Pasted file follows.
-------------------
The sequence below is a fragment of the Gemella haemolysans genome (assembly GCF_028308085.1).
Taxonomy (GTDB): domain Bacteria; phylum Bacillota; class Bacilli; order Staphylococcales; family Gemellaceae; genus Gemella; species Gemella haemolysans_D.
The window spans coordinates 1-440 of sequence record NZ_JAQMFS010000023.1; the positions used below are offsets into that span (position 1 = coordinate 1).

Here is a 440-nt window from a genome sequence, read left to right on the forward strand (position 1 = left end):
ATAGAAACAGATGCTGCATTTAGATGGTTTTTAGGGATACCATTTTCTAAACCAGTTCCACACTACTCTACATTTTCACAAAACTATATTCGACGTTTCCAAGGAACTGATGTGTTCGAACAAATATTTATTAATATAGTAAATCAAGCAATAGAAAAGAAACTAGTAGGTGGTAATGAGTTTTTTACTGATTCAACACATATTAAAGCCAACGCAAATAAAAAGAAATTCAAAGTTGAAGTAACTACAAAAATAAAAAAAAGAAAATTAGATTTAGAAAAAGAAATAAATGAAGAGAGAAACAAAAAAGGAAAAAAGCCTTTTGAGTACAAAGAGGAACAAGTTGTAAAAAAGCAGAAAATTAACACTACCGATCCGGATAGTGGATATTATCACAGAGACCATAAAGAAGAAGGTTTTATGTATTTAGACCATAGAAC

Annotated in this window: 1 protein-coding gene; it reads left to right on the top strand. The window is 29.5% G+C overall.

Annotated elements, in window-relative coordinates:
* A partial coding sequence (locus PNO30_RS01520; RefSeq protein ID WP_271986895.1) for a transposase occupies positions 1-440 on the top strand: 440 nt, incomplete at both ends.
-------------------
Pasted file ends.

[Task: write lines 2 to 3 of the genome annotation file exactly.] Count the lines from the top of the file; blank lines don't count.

Taxonomy (GTDB): domain Bacteria; phylum Bacillota; class Bacilli; order Staphylococcales; family Gemellaceae; genus Gemella; species Gemella haemolysans_D.
The window spans coordinates 1-440 of sequence record NZ_JAQMFS010000023.1; the positions used below are offsets into that span (position 1 = coordinate 1).